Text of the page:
We are in process of designing an NMR experiment for our physics lab. The equipment has been set and we obtained resonance frequency for some samples. The setup is a bit rudimentary with a very small frequency range available (16 to 22 MHz). Now I know we can do a bunch of things with a NMR signal with regards to sample detection and analyzing the nature of the compound but that would take it more towards chemistry or physical chemistry. I want to keep it more towards physics. So, I have two queries in this regards:
When we obtained the signal on an oscilloscope (picture attached), in the XY mode, the x axis port comes from the magnetic field and it appears that it is the strength of the oscillating magnetic field.The Y axis in the oscilloscope comes from the NMR probe. But I can't seem to find what the NMR probe actually measures. The output must be voltage as a function of that signal but I cant understand what is it measuring. In an ESR (electron spin resonance) setup for example I have seen that when the resonance frequency is set the loss of energy from the oscillating field causes the impedance of the field to change and that is what is being measured. Is it the same for NMR?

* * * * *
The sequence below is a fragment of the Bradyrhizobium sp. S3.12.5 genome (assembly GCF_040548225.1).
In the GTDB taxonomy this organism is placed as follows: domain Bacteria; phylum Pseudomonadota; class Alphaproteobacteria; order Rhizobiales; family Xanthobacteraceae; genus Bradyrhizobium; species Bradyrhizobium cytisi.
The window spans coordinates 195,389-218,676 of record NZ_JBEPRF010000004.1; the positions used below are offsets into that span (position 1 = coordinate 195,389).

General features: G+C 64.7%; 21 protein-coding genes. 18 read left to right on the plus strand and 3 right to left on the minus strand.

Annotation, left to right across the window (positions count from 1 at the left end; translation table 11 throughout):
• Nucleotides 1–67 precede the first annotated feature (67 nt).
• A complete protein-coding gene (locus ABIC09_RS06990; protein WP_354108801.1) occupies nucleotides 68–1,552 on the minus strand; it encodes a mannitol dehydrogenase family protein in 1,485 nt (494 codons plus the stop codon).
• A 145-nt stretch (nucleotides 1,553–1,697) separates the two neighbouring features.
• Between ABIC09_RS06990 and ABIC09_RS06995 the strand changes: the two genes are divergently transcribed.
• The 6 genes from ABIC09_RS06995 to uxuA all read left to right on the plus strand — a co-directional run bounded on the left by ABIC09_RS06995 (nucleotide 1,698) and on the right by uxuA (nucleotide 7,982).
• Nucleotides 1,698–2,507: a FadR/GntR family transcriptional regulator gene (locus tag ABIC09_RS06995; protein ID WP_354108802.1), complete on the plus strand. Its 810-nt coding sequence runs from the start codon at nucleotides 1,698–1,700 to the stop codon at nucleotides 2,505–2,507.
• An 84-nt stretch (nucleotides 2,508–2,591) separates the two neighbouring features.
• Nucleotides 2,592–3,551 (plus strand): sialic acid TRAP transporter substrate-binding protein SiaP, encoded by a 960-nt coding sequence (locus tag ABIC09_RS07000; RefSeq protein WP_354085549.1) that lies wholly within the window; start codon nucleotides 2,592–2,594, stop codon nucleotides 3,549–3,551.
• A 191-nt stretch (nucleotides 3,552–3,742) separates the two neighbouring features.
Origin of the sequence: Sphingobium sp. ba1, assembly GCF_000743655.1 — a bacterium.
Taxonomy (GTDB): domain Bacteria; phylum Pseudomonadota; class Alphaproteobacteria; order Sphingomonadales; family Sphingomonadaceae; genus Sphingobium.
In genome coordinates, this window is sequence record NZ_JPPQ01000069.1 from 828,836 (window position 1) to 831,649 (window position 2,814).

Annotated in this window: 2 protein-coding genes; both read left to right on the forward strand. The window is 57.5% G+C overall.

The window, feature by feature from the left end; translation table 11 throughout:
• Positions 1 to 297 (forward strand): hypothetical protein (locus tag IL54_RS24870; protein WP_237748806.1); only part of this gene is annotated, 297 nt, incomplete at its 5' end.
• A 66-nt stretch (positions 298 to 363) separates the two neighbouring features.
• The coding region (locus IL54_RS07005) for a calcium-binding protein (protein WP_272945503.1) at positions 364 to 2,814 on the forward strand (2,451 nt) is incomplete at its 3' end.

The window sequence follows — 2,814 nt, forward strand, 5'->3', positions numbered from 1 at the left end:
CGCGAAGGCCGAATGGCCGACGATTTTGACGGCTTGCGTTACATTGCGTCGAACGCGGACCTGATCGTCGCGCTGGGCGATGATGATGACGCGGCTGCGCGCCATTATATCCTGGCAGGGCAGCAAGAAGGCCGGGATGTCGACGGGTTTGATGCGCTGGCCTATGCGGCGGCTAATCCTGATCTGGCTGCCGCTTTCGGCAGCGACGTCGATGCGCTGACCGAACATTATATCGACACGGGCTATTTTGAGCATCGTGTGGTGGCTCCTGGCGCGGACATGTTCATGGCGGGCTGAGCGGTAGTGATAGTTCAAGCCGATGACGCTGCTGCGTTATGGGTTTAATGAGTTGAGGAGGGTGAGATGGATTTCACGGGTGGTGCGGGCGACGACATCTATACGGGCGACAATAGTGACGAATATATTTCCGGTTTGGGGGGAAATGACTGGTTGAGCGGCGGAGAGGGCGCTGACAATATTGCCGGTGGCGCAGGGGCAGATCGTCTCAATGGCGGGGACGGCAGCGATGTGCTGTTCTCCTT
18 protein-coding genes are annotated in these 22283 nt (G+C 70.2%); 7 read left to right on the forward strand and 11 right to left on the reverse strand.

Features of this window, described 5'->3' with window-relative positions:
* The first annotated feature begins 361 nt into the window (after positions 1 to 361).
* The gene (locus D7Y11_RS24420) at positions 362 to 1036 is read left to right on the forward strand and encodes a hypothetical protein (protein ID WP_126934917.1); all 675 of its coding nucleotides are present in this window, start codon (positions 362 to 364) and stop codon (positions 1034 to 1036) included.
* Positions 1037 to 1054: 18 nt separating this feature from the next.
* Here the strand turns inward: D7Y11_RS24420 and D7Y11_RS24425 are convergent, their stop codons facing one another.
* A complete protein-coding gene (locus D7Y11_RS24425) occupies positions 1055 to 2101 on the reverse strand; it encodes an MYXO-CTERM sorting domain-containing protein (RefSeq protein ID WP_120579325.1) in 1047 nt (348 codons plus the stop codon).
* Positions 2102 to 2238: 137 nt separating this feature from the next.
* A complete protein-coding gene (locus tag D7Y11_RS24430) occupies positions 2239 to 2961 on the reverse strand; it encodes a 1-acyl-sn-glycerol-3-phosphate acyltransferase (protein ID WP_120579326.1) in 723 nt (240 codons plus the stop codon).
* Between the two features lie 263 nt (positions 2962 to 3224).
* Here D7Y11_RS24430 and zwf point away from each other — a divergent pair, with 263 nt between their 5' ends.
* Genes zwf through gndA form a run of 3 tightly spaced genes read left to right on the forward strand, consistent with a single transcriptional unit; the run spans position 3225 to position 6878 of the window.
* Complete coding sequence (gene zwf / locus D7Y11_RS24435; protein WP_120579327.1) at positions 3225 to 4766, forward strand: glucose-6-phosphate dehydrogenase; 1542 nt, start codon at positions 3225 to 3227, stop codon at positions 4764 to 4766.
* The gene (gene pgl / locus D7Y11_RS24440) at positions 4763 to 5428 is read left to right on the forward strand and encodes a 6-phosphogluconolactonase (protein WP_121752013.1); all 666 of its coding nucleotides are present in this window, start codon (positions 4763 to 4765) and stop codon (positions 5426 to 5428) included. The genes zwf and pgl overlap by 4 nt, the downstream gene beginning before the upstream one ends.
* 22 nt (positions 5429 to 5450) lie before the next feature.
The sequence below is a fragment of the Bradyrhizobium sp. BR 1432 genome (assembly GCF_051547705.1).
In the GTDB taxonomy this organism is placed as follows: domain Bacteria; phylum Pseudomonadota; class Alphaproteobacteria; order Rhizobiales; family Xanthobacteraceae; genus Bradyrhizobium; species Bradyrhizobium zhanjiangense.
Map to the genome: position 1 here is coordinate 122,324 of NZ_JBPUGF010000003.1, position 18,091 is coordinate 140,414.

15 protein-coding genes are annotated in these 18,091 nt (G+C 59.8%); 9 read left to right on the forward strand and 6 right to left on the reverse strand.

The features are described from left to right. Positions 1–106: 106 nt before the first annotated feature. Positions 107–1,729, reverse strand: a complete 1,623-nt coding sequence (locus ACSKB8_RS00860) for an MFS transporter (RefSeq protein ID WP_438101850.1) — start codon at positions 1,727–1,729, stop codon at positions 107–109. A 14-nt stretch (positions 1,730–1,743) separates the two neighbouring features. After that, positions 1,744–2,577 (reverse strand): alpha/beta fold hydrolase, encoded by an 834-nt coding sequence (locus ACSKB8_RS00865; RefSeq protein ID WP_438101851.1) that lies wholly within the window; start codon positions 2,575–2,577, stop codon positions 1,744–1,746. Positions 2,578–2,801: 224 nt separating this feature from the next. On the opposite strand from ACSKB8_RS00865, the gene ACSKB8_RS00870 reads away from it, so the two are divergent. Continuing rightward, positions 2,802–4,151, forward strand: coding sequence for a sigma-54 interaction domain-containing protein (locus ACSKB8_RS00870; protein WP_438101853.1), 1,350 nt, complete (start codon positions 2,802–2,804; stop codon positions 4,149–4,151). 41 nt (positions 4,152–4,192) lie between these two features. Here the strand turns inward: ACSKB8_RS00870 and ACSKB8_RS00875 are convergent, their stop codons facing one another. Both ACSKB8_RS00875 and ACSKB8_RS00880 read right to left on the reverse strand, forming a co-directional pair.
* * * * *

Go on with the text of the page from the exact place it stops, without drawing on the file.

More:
In an ESR if you use DPPH (DiPhenyl Picryl Hydrazyl) as a sample and measure the gyromagnetic ratio of the electron, since there is only one unpaired electron in the entire molecule the g-factor of the electron comes out to be very close to that of a free electron. I was wondering, is it possible to find a compound where there is only a free proton (primarily) and if that compound could be used to measure the approximate g-factor of a free proton just like in the case of ESR of DPPH? And if yes, then which material is recommended?